Maintenance of the open lung alveoli in the expiration on mechanical ventilation in acute lung injury/acute respiratory distress syndrome (ALI/ARDS) remains challenging despite advances in lung imaging. The inspiratory lower inflection point (LIP) on the ventilator pressure–volume (P–V) curve estimates the required end-expiratory pressure for recruitment of alveolar consolidation. Alternatively, the end-expiratory pressure for recruitment of crater-like subpleural alveolar consolidation could be simply followed with ultrasound. These two methods for setting the ventilators positive end-expiratory pressure (PEEP) were compared.
The observational study in surgical/neurosurgical intensive care between October 2009 and November 2011 included 17 deeply sedated or relaxed patients. LIP was measured with continuous low-flow method, as a pressure in cmH2O. Expiratory levelling between lower border of subpleural consolidation and adjacent pleural line, which means lung recruitment, was followed with linear ultrasound probe. PEEP in cmH2O at which the levelling occurs was compared with LIP pressure.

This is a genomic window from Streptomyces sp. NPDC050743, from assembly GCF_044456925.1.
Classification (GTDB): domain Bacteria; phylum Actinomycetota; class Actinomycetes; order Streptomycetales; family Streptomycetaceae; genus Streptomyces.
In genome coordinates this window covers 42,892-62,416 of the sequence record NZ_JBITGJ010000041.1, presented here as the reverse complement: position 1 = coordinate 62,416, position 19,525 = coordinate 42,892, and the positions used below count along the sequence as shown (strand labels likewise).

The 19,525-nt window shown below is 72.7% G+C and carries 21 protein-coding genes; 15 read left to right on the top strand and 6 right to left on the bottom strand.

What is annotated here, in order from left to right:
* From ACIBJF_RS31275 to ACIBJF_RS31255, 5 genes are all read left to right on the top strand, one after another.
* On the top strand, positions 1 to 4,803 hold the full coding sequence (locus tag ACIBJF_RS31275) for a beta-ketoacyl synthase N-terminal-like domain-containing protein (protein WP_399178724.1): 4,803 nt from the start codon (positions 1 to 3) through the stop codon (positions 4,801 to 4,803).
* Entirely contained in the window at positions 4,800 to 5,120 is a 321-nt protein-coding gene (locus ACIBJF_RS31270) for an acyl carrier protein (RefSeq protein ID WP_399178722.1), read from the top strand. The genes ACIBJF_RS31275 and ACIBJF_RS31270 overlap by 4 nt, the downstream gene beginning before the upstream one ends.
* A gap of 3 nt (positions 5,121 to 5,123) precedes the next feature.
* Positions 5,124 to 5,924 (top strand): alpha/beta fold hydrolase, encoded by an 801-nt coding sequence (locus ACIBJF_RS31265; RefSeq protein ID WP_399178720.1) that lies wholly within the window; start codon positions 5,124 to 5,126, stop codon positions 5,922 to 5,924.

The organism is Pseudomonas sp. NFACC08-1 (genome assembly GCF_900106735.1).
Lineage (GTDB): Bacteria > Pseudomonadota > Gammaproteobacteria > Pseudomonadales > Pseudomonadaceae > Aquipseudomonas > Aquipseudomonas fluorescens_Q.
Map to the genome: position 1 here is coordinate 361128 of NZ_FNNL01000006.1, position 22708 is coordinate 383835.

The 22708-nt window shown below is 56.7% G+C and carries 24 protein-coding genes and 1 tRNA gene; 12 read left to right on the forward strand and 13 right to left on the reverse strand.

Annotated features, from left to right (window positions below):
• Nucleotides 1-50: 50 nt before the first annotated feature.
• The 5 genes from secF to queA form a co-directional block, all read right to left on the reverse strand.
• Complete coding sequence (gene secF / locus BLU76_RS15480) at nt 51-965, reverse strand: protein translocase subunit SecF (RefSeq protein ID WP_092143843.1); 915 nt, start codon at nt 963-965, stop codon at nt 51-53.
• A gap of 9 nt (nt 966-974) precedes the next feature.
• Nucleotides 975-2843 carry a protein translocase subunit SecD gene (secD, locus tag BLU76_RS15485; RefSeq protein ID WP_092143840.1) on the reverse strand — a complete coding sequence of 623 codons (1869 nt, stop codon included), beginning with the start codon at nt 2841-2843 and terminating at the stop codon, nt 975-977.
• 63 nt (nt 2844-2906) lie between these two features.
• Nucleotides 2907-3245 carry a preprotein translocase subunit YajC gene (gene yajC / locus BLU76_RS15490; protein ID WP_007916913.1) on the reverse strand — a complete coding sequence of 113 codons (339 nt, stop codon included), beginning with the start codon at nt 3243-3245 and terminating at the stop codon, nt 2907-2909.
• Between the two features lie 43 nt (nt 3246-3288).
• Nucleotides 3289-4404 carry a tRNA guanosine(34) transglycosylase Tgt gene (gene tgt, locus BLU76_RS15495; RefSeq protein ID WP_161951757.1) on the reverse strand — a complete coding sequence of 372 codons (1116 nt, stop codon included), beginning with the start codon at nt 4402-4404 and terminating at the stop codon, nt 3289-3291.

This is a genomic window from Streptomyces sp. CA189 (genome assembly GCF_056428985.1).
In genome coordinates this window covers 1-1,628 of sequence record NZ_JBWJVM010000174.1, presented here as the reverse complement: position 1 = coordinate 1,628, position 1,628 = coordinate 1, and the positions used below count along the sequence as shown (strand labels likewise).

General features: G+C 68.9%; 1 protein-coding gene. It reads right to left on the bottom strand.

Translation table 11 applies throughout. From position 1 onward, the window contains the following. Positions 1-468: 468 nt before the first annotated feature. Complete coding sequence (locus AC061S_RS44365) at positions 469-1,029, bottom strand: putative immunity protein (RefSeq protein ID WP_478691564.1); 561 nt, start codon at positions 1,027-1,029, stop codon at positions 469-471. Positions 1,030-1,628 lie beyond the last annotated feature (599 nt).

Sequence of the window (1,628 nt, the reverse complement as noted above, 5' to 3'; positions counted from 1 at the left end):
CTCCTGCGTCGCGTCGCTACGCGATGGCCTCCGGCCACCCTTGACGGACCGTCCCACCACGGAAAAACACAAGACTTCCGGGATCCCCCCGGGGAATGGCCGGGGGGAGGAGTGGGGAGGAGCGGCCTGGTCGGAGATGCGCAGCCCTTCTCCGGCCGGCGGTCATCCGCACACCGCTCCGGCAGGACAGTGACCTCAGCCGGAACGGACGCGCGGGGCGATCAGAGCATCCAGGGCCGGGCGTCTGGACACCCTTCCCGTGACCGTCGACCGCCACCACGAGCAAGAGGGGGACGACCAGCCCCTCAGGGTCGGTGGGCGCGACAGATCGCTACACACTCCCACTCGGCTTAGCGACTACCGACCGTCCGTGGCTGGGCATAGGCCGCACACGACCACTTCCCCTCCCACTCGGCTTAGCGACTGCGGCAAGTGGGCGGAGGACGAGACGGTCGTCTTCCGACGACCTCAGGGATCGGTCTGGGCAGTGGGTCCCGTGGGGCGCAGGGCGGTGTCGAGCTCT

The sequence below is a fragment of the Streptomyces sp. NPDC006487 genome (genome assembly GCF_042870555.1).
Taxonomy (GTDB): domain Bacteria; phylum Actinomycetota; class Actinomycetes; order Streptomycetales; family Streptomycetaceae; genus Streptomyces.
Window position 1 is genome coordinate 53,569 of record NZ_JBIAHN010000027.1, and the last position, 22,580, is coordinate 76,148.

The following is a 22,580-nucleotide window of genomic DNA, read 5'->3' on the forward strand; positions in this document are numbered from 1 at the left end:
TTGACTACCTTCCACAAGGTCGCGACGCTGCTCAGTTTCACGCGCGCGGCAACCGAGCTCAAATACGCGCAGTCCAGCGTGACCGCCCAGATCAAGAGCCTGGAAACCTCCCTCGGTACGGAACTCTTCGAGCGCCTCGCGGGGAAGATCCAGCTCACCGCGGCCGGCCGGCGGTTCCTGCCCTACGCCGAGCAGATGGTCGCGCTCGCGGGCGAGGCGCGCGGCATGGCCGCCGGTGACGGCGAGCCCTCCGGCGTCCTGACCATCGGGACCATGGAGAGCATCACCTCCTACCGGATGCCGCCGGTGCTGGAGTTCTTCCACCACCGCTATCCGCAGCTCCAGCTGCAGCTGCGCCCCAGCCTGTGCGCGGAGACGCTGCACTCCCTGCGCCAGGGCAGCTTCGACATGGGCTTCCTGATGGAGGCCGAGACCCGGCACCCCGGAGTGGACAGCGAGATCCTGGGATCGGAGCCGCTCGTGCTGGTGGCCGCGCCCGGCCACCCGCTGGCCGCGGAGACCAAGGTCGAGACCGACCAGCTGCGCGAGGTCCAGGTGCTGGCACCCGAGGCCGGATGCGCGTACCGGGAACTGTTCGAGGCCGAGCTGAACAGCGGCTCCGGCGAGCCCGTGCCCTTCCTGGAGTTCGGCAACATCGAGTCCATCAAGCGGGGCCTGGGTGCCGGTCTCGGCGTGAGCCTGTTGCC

LIP pressure never exceeds the PEEP for recruitment of subpleural consolidations followed with ultrasound. A significant correlation (r = 0.839; p < 0.05) was found between two methods.
In this study, positive end-expiratory pressures for recruitment of subpleural consolidations followed by ultrasound always exceed the pressures measured with LIP. Respecting this, ultrasound method could be the guide for PEEP lung recruitment.